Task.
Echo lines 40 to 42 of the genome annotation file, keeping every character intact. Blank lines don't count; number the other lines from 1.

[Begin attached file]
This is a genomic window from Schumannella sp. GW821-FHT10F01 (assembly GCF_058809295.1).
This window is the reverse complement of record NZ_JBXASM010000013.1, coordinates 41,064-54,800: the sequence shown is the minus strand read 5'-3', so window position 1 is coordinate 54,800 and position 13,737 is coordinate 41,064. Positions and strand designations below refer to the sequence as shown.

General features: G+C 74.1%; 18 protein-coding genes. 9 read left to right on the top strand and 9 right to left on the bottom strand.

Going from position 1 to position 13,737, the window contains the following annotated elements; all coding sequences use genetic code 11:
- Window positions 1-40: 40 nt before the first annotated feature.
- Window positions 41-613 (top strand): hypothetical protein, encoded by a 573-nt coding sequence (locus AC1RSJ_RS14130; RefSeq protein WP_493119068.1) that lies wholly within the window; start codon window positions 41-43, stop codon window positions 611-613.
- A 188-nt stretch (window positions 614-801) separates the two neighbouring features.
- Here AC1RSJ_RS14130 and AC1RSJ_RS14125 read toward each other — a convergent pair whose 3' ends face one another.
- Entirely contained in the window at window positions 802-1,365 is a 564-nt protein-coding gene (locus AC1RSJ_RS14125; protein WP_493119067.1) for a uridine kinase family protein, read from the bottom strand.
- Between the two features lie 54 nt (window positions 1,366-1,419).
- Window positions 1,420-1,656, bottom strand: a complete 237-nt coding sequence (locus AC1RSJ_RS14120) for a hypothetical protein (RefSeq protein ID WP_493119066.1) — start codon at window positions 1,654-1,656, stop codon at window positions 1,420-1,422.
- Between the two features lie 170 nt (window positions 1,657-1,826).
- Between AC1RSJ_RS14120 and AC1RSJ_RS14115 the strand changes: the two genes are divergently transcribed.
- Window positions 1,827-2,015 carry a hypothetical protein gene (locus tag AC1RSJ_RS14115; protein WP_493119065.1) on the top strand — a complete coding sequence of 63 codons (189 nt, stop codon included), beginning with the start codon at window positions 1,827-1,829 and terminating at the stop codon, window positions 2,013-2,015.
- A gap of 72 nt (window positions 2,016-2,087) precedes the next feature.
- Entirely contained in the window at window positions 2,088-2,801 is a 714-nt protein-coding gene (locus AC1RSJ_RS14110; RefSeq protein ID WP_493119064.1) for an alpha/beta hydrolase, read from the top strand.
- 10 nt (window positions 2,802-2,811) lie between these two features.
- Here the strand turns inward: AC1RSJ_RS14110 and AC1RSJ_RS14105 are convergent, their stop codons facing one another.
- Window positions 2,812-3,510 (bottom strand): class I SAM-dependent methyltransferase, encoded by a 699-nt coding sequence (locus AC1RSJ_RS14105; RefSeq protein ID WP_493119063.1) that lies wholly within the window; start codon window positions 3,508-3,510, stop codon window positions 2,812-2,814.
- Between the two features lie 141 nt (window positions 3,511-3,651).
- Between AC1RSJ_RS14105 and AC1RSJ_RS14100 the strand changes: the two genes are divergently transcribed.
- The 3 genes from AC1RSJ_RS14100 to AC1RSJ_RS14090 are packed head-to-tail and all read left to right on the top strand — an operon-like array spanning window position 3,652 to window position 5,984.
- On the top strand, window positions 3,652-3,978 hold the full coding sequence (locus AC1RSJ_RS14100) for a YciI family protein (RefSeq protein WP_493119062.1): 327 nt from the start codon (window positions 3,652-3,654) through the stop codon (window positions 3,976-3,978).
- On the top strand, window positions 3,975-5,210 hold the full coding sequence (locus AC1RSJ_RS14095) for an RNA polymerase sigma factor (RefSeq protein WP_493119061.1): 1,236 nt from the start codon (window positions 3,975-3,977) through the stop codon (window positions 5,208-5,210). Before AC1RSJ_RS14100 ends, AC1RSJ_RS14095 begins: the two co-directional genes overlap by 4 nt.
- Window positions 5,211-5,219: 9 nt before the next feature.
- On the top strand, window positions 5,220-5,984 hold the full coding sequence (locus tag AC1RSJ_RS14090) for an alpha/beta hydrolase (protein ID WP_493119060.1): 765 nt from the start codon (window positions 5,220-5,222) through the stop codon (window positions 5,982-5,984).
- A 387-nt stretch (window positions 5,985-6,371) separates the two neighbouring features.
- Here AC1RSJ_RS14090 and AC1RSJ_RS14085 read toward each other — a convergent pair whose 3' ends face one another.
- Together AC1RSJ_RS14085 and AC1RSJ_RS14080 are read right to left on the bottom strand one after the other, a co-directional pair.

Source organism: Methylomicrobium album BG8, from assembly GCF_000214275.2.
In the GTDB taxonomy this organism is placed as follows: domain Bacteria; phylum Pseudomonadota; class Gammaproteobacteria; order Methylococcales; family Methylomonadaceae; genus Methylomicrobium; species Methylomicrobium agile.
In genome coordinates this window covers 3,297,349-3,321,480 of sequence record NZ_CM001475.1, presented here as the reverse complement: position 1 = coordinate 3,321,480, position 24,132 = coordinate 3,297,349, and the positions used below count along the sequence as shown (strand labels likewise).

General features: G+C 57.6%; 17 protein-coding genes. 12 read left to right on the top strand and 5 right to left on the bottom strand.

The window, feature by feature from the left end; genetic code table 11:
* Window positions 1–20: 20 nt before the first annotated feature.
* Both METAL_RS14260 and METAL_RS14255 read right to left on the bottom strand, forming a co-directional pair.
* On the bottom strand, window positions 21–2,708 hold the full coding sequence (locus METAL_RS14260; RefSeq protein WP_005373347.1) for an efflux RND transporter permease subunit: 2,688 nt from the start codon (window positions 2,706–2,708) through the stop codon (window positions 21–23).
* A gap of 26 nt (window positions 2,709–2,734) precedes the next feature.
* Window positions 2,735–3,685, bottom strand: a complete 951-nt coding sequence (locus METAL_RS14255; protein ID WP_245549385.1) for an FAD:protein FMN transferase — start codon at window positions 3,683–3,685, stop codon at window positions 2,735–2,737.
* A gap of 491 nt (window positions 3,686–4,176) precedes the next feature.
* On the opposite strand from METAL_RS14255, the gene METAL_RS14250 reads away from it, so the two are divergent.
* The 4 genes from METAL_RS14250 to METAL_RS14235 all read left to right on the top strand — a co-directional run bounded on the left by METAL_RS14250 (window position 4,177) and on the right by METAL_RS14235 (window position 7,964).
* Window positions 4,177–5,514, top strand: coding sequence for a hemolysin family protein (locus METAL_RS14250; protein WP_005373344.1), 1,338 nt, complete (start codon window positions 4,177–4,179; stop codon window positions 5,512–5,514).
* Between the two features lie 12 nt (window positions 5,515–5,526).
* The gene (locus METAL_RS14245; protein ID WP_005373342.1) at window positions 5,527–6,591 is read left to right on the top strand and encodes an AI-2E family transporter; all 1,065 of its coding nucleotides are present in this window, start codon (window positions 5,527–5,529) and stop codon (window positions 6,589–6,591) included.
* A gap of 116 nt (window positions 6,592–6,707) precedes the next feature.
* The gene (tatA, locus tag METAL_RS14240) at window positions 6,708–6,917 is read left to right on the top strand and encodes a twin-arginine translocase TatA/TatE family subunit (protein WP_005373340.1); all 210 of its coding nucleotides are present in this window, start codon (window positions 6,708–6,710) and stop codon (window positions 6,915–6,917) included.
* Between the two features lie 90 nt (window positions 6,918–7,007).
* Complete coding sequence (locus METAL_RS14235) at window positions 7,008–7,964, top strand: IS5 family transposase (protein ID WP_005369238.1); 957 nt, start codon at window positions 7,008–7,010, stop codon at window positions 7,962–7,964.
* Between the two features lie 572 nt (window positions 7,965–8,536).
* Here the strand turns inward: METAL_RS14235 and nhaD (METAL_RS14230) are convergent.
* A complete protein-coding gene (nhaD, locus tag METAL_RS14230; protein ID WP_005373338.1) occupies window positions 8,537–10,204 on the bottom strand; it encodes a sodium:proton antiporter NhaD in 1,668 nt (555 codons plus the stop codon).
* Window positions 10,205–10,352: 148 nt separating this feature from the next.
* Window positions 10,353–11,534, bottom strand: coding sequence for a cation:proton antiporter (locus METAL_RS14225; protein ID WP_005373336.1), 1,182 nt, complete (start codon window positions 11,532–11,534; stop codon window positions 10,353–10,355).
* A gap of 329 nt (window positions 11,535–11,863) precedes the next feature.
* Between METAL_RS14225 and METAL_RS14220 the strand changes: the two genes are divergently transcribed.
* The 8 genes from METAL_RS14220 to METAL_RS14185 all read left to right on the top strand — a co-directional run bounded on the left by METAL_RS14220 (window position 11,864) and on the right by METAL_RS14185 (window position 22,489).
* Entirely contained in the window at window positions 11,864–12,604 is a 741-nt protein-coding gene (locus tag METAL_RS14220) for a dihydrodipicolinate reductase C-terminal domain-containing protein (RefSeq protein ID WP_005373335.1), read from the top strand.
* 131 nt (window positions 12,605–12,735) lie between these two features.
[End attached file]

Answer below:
* A gap of 491 nt (window positions 3,686–4,176) precedes the next feature.
* On the opposite strand from METAL_RS14255, the gene METAL_RS14250 reads away from it, so the two are divergent.
* The 4 genes from METAL_RS14250 to METAL_RS14235 all read left to right on the top strand — a co-directional run bounded on the left by METAL_RS14250 (window position 4,177) and on the right by METAL_RS14235 (window position 7,964).